• In June 2022, California’s DFPI finalized a regulation that extends disclosure protections to California small businesses seeking commercial financing. Beginning December 9, 2022, providers of commercial financing will be required to disclose metrics such as the amount of funding the small business will receive, the Annual Percentage Rate calculated for the transaction, a payment amount, the term, details related to prepayment policies, and (for products without a monthly payment) an average monthly cost. The regulations are intended to assist small businesses in making more informed decisions about the potential costs of various commercial financing options. The DFPI suggests this regulation is “a major milestone in financial services oversight in California and a model for other states to follow.”

5.       Special purpose credit programs

The CFPB issued an Advisory Opinion on special purpose credit programs designed and implemented by for-profit organizations to meet “special social needs” for certain classes of persons, such as minority- or woman-owned small business owners, minority residents of low-to-moderate income census tracts, residents of majority-Black census tracts, operators of small farms in rural counties, , consumers with limited English proficiency, or residents living on tribal lands. In particular, the advisory opinion clarifies the:

  • Type of research and data that may be appropriate to determine a special purpose credit program is needed to benefit a certain class of persons “who would otherwise be denied credit or would receive it on less favorable terms.”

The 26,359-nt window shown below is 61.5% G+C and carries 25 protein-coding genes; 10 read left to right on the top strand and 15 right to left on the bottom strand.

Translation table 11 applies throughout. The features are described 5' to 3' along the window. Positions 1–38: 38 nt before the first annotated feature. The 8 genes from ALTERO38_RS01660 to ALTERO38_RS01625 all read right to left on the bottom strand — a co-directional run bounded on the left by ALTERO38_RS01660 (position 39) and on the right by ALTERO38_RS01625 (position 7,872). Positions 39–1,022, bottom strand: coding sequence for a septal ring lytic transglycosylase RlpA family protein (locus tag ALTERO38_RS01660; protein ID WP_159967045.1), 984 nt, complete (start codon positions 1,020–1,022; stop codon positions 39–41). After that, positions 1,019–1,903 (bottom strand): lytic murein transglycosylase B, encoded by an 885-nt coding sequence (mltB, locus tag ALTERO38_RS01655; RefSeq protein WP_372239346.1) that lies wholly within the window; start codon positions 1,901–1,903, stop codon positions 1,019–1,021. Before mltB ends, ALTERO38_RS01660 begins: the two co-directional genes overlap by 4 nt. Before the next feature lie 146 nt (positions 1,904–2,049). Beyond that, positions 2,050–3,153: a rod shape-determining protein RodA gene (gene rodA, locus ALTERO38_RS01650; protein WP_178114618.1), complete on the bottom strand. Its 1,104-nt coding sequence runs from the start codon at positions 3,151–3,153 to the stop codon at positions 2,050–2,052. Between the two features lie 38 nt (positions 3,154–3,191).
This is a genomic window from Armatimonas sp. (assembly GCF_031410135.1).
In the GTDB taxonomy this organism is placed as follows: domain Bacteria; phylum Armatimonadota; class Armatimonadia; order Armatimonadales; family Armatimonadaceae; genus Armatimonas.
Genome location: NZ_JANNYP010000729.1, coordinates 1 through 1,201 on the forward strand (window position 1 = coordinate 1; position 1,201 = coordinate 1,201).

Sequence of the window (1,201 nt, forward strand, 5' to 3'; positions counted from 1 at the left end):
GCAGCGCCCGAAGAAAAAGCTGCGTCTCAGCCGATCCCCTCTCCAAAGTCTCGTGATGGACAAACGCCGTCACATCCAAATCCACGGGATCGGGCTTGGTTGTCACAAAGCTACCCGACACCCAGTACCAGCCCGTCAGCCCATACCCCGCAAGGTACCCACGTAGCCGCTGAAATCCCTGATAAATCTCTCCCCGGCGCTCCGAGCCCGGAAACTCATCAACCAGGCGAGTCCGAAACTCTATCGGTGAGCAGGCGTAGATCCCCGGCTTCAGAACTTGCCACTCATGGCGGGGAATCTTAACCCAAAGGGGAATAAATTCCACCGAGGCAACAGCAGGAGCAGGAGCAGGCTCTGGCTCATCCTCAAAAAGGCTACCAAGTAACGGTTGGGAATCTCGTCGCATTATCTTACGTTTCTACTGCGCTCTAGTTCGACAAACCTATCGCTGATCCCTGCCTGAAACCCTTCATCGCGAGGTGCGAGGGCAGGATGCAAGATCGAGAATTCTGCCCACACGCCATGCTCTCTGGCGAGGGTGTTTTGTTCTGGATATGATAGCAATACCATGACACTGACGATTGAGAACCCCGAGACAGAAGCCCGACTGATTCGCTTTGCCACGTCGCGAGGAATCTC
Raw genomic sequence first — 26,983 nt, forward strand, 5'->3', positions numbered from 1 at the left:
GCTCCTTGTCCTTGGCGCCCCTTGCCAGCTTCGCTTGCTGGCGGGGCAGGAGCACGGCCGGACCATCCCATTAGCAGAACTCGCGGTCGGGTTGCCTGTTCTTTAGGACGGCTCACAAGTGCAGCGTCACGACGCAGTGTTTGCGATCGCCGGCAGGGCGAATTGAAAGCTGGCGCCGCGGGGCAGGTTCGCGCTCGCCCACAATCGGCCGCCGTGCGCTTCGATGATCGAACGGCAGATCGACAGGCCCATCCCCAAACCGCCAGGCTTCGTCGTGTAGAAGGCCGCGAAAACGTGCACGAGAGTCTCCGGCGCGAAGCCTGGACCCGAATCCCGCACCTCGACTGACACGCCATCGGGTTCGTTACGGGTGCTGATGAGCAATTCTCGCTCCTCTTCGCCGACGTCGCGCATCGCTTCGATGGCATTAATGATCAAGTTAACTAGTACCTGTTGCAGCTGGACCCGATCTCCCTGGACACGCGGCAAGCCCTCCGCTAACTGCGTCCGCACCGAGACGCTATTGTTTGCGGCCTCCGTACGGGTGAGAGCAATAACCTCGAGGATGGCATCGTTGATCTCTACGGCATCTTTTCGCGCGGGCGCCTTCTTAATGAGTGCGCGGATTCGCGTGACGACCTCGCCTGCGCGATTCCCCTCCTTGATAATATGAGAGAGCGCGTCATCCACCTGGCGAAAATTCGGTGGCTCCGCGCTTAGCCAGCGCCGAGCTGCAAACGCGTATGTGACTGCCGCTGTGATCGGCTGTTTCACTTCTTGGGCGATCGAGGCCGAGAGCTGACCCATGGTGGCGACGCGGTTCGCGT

• Content for a written plan that establishes and administers the program under Regulation B.


6.       Results of PPP

In July 2022, the Federal Reserve Bank of New York published a report analyzing whether changes to the Paycheck Protection Program (PPP) improved access to underserved firms (including veteran-, minority-, and women-owned businesses as well as very small businesses). The report is based on the Federal Reserve Bank’s 2021 small business credit survey. The report finds that the changes made to the PPP (including set asides, priority access periods) improved access for small businesses with no employees other than the owner, as well as encouraged more minority-owned firms to submit loan applications. However, the report notes that despite the changes made to the program, disparities in approval rates between white and minority-owned businesses did not improve.

Separately, in early August, the President signed H.R. 7352, the PPP and Bank Fraud Enforcement Harmonization Act of 2022, which establishes a ten-year statute of limitations for criminal charges and civil enforcement against borrowers who engaged in fraud with respect to a PPP loan. The legislation applies to PPP applications and forgiveness applications (including forgiveness applications that have been granted) that are suspected of being fraudulent. SBA states that the legislation “extends the runway” for investigations into fraudulent activity and “the prosecutions they support.”

Contact us

Amy S. Matsuo

Amy S. Matsuo

Principal and National Leader, Regulatory Insights, KPMG US

+1 919-244-0266
Damian Plioplys

Damian Plioplys

Principal, Advisory, FS Risk, Regulatory & Compl, KPMG US

+1 212-872-7959